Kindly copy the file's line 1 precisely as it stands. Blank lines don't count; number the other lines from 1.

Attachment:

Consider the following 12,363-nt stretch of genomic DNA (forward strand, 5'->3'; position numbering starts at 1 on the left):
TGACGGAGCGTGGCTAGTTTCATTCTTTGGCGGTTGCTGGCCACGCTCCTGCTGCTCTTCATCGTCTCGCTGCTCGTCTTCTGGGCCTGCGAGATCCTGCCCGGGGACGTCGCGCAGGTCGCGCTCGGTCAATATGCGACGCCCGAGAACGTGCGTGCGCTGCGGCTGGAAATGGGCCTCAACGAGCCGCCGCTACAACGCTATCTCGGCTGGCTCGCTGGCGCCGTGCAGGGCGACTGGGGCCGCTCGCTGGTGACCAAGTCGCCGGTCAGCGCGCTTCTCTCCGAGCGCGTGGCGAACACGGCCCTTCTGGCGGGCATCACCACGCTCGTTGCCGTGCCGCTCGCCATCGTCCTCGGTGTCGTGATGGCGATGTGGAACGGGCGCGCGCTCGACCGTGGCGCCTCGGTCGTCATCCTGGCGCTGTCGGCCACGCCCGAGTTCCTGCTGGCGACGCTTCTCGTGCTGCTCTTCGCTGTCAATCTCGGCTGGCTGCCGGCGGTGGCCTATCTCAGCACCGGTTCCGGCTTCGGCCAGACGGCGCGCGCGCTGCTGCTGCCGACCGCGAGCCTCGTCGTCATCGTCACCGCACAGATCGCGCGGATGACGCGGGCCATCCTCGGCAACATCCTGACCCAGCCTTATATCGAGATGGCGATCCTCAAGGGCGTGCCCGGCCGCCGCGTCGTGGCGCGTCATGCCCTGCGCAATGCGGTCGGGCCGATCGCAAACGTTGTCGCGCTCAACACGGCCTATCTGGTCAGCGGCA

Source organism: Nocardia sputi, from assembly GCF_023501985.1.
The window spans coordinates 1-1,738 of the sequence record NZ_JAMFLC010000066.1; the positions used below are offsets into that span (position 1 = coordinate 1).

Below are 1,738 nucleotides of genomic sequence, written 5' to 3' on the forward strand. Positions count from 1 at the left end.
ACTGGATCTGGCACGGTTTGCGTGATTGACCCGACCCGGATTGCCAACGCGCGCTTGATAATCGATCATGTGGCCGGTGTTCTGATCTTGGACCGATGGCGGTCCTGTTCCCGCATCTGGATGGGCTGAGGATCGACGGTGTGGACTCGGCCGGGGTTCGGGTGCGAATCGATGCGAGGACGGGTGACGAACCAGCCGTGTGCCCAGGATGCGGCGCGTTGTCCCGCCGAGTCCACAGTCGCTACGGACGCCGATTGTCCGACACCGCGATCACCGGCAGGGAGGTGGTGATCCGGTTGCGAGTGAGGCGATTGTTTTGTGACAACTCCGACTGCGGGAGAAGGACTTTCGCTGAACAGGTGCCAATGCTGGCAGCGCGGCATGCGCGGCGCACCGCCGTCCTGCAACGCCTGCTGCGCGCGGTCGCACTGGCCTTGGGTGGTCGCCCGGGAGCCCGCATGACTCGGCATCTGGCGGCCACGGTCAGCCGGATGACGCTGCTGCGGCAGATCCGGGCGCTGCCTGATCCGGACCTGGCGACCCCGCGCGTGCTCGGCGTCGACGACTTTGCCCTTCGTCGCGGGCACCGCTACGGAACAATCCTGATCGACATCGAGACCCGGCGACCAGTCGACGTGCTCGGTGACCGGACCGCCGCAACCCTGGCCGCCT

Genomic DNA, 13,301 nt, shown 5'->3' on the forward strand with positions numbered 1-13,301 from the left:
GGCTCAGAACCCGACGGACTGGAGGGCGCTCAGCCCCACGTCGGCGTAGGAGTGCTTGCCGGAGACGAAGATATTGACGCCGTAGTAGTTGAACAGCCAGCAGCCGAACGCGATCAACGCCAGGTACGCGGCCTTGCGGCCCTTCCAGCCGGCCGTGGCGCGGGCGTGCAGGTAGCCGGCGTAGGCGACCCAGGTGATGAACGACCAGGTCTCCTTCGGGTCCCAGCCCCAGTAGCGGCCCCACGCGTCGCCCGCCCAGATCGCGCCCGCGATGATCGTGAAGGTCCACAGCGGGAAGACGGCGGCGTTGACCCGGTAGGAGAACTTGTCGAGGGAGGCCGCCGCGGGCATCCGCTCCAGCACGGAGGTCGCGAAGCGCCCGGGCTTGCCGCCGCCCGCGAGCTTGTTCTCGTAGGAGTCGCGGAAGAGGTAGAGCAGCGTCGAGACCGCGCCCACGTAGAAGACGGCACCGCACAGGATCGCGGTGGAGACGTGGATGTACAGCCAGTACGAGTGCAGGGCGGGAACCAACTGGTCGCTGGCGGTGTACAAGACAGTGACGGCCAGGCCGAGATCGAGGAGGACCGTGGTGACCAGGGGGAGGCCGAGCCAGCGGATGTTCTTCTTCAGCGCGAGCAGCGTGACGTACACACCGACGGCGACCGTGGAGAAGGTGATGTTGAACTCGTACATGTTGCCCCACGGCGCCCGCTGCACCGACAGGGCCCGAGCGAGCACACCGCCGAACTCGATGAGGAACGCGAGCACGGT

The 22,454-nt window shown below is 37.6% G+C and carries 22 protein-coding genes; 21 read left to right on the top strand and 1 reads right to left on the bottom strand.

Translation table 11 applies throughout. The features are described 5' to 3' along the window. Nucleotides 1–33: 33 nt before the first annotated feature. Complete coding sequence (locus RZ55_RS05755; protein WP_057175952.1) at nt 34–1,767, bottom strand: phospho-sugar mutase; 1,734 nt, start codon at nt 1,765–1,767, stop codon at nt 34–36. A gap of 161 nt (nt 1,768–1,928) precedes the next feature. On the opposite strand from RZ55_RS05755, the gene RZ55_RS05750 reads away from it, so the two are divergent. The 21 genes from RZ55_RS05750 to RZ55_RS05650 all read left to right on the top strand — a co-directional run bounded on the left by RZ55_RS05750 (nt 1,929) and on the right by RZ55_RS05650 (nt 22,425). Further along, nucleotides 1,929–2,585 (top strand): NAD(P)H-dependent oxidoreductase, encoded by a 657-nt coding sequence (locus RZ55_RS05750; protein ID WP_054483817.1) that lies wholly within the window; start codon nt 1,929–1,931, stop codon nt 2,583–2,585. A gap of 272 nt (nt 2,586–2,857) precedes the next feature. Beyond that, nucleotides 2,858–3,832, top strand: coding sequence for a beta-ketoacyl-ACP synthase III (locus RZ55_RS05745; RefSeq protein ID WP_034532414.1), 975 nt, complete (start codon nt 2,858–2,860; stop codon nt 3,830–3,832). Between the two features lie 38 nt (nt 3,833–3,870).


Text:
Consider the following 12,363-nt stretch of genomic DNA (forward strand, 5'->3'; position numbering starts at 1 on the left):